Product Type: other PS2 games
Newest Review: ... something of a visual highlight, even if the brightly-lit facades are rather basic when paid close attention. The majority of the other... more
To Meekly Follow Where Others Have Been Before
Star Trek: Voyager Elite Force (PS2)
Member Name: tom1clare
Star Trek: Voyager Elite Force (PS2)
Date: 16/11/11, updated on 16/11/11 (42 review reads)
Advantages: Exploring Voyager has it's perks; some nice platforming elements; lengthy; faithfully presented
Disadvantages: Severe frame-rate issues; dated design architecture; unimpressive visuals and music
In theory at least, Elite Force could have been the answer to so many a long-suffering sci-fi fan's prayers. After a seemingly endless run of straight-laced space combat games and colourless real-time strategies, finally a first-person shoot 'em up arrived that put you right in the heart of a Star Trek universe, phasers and all. Sadly, by the time of its PS2 release in 2001 more than a year after first debuting on PC, Star Trek Voyager: Elite Force had already been assimilated by its superior competitors.
Decent games-of-films are few and far between, decent games-of-TV-series' perhaps even more so. What's frustrating is how much of a missed opportunity Elite Force is because, far from hindering gameplay development, the Voyager canon should if anything have fuelled it; replete as it is with cool settings and scenarios, as well as a ready-made cast of colourful foes and allies alike. However, it ends up playing out like a wooden, by-the-numbers episode. As a first-person shoot 'em up, it's a sizable and ambitious port but ultimately unimaginative, whilst its barely-veiled attempts to ape Half-Life are crippled by an inadequate game engine.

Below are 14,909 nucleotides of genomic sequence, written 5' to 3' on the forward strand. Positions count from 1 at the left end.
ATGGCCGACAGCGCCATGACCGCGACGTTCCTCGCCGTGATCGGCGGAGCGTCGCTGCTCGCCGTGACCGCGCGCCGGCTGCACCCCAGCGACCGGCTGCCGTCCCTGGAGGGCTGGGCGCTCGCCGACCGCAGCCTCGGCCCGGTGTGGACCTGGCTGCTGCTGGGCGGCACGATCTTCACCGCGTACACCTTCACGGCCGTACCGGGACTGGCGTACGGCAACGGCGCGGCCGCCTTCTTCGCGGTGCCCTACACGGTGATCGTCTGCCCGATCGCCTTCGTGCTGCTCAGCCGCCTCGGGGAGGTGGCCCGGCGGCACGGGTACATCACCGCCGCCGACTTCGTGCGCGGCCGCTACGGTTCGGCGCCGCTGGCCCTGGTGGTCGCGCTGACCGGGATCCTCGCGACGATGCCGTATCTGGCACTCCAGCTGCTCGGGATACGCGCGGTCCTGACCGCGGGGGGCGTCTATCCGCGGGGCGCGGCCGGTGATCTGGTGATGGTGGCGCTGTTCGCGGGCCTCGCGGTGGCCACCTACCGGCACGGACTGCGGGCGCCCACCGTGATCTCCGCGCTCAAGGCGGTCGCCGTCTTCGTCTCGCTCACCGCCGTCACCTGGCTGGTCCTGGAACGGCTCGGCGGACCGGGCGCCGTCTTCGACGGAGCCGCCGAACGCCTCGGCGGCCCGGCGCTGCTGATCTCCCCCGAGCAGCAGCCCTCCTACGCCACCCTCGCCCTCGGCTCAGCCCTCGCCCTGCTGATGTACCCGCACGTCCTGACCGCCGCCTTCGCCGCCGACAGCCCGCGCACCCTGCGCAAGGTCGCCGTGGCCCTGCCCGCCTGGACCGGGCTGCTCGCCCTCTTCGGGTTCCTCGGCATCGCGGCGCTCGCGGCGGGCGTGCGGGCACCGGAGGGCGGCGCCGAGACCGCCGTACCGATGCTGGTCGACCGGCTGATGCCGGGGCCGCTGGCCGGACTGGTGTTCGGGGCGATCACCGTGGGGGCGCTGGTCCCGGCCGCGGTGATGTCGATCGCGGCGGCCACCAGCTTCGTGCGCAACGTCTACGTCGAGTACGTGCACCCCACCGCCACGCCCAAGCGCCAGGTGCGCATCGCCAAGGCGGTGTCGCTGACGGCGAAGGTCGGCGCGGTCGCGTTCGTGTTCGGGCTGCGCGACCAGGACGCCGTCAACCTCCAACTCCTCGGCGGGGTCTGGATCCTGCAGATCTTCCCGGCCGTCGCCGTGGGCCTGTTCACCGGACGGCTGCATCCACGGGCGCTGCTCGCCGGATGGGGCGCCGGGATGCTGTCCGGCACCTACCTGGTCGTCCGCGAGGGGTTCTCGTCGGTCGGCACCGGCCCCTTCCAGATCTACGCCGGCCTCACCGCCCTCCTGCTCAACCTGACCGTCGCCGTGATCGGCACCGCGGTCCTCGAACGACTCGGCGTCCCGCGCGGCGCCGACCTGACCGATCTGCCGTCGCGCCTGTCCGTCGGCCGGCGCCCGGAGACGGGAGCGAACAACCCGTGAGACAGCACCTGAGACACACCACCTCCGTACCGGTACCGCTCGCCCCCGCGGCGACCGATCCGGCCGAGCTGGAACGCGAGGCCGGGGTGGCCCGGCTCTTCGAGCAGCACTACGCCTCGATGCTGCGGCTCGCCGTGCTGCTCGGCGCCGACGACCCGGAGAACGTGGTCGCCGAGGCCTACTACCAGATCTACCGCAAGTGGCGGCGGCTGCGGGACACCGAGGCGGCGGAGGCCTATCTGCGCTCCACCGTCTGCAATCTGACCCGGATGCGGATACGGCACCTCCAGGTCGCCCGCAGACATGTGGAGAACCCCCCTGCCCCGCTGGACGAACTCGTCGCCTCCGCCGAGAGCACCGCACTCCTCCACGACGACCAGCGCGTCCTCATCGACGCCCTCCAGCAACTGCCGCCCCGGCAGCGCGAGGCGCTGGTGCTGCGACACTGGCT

You play as Ensign Munro, who is part of a new Hazard Team aboard the Starship Voyager, formed with dangerous missions in mind. Miraculously, such a narrative occurrence almost immediately comes to involve him and his team when Voyager gets beached in what the game's own blurb describes as "a mysterious null-space graveyard." In English, this simply means a good excuse to plonk Voyager in close proximity with a host of their most memorable adversaries including the Borg, Hirogen and Klingon.
Using the Quake III Arena engine, it's perhaps little surprise the game evokes memories of the classic era of corridor shooters, though even next to the ageing Quake II, Elite Force appears frail, with many of its problems stemming from obvious technical deficiencies. Most troublesome is the utterly ruinous effect busy fire-fights have on the frame-rate, at times virtually reducing things to a standstill. The enemy A.I. rarely wastes time on tactics, instead going for the kamikaze, attack in numbers method, which can prove daunting to the player as the slow frame-rate (and consequently unresponsive "shoot" buttons) and getting snagged on ill-placed teammates can leave you vulnerable.
From an aesthetic point of view, Voyager's interior proves something of a visual highlight, even if the brightly-lit facades are rather basic when paid close attention. The majority of the other ships you'll explore have their own little quirks too, though with scenery being aggressively recycled throughout, environments inevitably end up feeling a touch derivative. Characters look excessively chiselled and blocky, not helped by some extremely jerky and wholly unnatural-looking animation. A.I. teammates are of some help in shootouts when they aren't walking across your line of fire, but travelling in group is a pain; especially using elevators, as each person shuffles in very slowly, one-by-one, like Starfleet sheep, before you can eventually get the lift started.